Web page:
Moral Low Ground

US Government

Federal Judge Allows CIA Torture Victims to Sue Interrogation Contractors

Mitchell (L) and Jessen

Mitchell (L) and Jessen

Victims of a Central Intelligence Agency torture program may proceed with a civil lawsuit against the psychologists who were paid tens of millions of dollars to instruct agency operatives how to break detainees during interrogation.

The Guardian reports Senior Judge Justin L. Quackenbush of the Eastern District of Washington said he would deny a request from James Mitchell and Bruce Jessen to throw out a lawsuit filed by the American Civil Liberties Union (ACLU) on behalf of some of the men tortured under a regimen devised by the two psychologists.

“I don’t think I have any other choice,” said Quackenbush. “I cannot summarily dismiss the complaint plaintiffs have filed. It’s thorough to say the least. On its face, the complaint alleges not only aiding and abetting but participation and complicity in the administration of this enhanced interrogation program.”

One of the men named in the lawsuit, suspected Afghan militant Gul Rahman, died in 2002 while shackled to a wall in near-freezing temperatures at the “Salt Pit,” a notorious secret CIA prison north of Kabul.

Another, Tanzanian fisherman Suleiman Abdullah Salim, was abducted in 2003 and sent via extraordinary rendition to the CIA’s secret COBALT prison in Afghanistan and subjected to what the lawsuit calls “severe physical and mental pain” before he was released in 2008 with a document confirming he had “been determined to pose no threat to the United States Armed Forces or its interests in Afghanistan.”

The third plaintiff, Mohamed Ahmed Ben Soud, is a Libyan captured in Pakistan in 2003 and also rendered first to COBALT then to a second secret CIA prison in Afghanistan codenamed ORANGE. He was subjected to torture and other abuse while in US custody before being rendered to Libya in 2005. He was imprisoned by the Gaddafi regime and was only released after it was overthrown in 2011.

“This has never happened before,” ACLU attorney Hina Shamsi told reporters outside the courtroom following the hearing. “There have been so many cases brought by torture victims… and not one of them has been able to go forward, for shameful reasons. This is a very big deal for our clients.”

The three plaintiffs were named in the nearly 500-page summary of the 2014 Senate Intelligence Committee report on the CIA’s “enhanced interrogation” program. The report detailed illegal and sometimes deadly abuse and brutality inflicted upon terrorism suspects and innocent detainees in the wake of the September 11, 2001 attacks on the United States, including rape, beatings, exposure to lethal extremes in temperature, severe sleep deprivation and being forced to stand on broken legs and feet.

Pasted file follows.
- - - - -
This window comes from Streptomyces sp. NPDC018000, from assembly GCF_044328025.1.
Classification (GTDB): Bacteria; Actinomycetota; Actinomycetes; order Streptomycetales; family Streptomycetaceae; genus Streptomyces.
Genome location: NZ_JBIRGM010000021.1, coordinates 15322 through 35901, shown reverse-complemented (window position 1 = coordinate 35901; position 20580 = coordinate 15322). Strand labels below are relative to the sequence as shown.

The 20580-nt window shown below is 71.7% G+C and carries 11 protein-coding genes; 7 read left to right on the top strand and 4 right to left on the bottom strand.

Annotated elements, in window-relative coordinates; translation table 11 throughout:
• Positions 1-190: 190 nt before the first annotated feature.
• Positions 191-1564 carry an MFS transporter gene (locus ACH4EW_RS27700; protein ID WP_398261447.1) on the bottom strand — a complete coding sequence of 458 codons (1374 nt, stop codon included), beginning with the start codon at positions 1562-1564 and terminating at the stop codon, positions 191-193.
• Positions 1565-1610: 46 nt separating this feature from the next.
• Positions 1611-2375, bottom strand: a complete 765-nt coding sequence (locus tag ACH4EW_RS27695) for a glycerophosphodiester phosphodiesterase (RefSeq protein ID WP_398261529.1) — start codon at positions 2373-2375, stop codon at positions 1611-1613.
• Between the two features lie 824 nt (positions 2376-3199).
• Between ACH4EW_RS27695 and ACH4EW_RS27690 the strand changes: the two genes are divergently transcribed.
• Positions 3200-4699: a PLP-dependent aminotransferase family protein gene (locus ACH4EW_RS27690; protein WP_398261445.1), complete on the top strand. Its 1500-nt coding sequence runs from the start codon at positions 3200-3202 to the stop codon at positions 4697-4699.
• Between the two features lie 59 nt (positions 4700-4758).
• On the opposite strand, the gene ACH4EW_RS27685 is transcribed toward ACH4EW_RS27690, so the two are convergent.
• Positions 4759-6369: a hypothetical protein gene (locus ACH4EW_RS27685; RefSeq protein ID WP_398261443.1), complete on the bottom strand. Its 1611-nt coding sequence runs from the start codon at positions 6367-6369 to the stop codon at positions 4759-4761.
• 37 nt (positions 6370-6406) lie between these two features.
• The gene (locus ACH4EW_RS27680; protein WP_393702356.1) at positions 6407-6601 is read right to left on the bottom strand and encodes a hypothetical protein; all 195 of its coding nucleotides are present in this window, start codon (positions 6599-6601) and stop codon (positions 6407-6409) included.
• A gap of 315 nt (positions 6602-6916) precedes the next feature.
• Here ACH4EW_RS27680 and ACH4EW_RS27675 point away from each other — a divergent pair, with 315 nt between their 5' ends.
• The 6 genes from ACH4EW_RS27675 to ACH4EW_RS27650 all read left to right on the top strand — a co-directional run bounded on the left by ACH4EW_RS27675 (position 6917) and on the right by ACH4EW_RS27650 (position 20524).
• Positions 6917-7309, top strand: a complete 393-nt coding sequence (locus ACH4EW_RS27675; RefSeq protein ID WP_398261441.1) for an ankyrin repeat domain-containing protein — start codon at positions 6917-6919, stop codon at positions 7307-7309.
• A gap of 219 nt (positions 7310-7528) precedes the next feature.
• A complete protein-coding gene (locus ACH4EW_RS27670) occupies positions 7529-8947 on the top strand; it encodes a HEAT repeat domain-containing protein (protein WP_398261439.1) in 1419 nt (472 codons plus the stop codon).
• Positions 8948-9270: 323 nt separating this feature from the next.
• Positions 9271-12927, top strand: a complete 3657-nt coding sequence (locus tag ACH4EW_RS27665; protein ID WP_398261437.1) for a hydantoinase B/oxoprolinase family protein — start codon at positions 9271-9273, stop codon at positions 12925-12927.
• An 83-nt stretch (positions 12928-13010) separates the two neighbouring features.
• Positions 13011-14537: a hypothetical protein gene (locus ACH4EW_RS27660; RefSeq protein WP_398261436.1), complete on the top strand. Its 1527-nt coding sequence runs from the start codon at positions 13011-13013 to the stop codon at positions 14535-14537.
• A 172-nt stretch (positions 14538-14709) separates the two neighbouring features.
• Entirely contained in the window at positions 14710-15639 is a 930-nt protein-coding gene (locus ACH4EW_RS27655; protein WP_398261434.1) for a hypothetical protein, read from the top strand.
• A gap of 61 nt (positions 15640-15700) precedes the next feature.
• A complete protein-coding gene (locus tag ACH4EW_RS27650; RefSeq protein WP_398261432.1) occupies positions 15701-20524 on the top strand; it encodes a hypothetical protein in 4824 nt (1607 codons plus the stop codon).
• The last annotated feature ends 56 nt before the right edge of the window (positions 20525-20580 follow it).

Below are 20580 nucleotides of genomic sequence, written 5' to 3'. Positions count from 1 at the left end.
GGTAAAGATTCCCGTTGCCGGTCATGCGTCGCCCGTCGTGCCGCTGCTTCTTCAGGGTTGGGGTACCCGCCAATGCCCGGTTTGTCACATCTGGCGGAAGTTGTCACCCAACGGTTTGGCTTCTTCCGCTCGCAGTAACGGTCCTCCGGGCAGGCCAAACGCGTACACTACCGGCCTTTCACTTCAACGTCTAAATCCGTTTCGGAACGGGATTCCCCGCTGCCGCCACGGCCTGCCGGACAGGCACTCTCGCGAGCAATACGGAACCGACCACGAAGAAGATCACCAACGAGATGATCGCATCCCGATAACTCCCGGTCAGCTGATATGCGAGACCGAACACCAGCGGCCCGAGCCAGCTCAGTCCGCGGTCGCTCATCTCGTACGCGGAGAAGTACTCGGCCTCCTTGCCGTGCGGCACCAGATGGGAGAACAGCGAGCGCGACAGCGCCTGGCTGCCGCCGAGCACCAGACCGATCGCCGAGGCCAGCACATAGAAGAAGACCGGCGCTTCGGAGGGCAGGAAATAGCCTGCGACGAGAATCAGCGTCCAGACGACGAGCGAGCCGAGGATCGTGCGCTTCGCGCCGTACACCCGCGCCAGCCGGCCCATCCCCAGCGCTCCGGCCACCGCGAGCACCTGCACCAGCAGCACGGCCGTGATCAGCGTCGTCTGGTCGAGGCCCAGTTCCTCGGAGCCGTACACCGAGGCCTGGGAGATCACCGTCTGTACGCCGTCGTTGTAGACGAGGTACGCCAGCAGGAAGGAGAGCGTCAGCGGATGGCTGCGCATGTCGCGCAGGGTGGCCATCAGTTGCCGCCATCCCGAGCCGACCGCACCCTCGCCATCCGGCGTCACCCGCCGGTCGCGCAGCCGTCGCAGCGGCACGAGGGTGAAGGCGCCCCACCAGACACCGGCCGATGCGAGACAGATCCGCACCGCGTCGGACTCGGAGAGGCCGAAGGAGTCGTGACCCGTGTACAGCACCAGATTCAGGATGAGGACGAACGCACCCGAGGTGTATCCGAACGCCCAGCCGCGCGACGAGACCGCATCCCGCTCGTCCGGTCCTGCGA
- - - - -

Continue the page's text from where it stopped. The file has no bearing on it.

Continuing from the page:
Mitchell and Jessen were also named in the report. Their firm, Mitchell Jessen and Associates, was paid $81 million for interrogation services even thought the Senate report noted that “neither psychologist had any experience as an interrogator, nor did either have specialized knowledge of al-Qaeda, a background in counterterrorism, or any relevant cultural or linguistic expertise.”

Mitchell has defended the role of psychologists in torturing detainees. “The CIA did what it was asked to do,” he told Real Clear Politics. “People forget what it was like after 9/11. They forget that there was all this talk about [al-Qaeda] bringing in atomic weapons or trying to get chemical weapons.”

Last year, the independent Hoffman report found that officials of the American Psychological Association (APA) “colluded with Department of Defense officials to, at the least, adopt and maintain APA ethics policies that were not more restrictive than the guidelines that key DOD officials wanted. APA chose its ethics policy based on its goals of helping DOD, managing its public relations and maximizing the growth of the profession.”

While the Senate report’s revelations have surprised many psychologists, psychological operations have long been a part of America’s non-conventional arsenal, and mental health professionals have a long history of complicity and participation in some of the worst human rights crimes in US history.

Correction: This article originally stated that the Senate torture report found that APA officials colluded with the Pentagon. The independent Hoffman report reached such a conclusion, not the Senate report.

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